Before you try other avenues, ask your butcher if they would be able to procure you a fresh ham. Make sure you’re clear about wanting a ham that isn’t cured beforehand, as some modern butchers might be unfamiliar with this request.
If you aren’t able to purchase an uncooked ham locally, try an online search. There are several reputable online retailers that list fresh ham among their offerings. If you’re happy with the product, you can try the same company the next time you’re looking for a pork shoulder or beef brisket for the smoker.
Again, when you’re searching, make sure you understand the difference between fresh ham and ham that’s been cured beforehand. Both types have their strong points, but if you want to season and smoke the pork from scratch, you’ll need fresh raw ham and not simply “uncooked” ham.
How Much Does Uncooked Ham Cost Per Pound?
Like most large cuts of pork, fresh ham can be purchased at a reasonable price. $1.99 per pound is typical for online retailers. If you can find it on sale for less than that, you’re getting a real bargain.
The shank portion of the ham—the part that comes from the lower section of the leg—is often cheaper than the butt portion, though the difference is negligible. This may be because the butt end is leaner. However, shank ham has a stronger pork flavor.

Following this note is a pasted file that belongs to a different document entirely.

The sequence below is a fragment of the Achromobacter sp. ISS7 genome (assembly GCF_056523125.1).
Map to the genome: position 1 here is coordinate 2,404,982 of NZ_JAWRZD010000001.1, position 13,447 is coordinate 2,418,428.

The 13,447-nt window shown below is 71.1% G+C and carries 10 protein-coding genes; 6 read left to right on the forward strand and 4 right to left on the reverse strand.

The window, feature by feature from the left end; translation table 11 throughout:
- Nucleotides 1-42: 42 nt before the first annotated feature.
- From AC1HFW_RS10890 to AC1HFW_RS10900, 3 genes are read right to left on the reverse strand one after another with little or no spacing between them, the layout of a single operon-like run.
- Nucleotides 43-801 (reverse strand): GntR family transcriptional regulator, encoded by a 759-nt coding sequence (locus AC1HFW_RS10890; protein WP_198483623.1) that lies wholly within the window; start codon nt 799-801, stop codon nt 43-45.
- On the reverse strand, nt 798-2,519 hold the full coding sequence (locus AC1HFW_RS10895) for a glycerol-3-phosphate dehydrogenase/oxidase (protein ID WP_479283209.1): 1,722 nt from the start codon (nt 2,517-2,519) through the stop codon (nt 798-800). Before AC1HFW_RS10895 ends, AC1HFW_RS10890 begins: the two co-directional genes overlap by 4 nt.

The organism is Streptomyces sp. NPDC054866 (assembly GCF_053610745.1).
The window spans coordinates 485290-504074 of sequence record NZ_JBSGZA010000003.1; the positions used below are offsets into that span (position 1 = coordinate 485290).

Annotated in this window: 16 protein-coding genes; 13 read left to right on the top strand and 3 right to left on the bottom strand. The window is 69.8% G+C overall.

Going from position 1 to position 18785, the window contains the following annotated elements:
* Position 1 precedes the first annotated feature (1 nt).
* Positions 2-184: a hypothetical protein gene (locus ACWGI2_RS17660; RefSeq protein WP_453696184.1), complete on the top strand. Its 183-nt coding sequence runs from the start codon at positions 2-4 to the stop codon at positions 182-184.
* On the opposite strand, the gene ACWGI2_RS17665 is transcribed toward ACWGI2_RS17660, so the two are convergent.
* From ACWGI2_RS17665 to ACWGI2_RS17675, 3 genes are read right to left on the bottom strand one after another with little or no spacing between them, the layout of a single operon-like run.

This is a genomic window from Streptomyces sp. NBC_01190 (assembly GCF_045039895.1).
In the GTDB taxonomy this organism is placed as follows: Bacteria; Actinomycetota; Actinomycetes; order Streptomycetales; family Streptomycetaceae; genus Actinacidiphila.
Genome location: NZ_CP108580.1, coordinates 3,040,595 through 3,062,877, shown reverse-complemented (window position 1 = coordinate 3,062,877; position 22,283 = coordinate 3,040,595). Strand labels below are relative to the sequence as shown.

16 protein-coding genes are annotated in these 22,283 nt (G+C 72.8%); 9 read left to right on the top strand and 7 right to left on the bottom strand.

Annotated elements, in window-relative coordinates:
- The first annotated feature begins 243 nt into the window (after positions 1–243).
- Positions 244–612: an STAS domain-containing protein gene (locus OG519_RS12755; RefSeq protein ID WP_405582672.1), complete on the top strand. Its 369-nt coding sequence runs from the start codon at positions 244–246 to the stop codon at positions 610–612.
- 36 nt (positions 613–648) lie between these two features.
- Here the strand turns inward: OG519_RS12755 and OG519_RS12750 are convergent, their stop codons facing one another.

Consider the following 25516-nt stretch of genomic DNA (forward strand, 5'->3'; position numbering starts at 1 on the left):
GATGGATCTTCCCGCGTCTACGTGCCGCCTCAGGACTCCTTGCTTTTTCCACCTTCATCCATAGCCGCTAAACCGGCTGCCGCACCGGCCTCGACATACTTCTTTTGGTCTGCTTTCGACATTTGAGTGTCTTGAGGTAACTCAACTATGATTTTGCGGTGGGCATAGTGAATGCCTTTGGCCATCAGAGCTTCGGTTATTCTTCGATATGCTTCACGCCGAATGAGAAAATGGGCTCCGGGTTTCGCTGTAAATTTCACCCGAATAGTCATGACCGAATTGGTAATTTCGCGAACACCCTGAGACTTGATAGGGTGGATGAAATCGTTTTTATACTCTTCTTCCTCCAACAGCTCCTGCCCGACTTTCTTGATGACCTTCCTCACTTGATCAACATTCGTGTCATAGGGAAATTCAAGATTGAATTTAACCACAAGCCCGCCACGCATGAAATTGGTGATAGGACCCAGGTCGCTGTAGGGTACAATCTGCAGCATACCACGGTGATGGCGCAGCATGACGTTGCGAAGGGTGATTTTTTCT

How To Tell If Ham Is Cooked Or Raw
As you probably know, it’s possible to purchase ham from the deli and enjoy it right out of the package. That’s because it’s been cooked to a safe temperature beforehand, so you don’t need to heat it up in order to destroy potentially hazardous bacteria.
Deli ham has been either baked, smoked, or cured. Often, the label will indicate which cooking procedure was used, which should give you some idea of how it will taste. Obviously, smoked ham will have a smoky flavor, while a cured product might be saltier than regular baked ham.
The hams that are sold whole in the supermarket are usually precooked as well. While they’re safe to eat already, the meat will be more appetizing if it’s heated through before serving.
If you’re unsure whether the ham you’ve bought is cooked or raw, check the label. Uncooked ham should come with cooking instructions, as well as a clear statement indicating that the product will need to be thoroughly cooked before it can be eaten.
Does Cooked Ham Need To Be Refrigerated?
In most cases, yes. Most meat products, whether cooked or raw, need to be refrigerated at 40 degrees or lower. That’s why we suggest refrigerating all leftovers as soon as possible.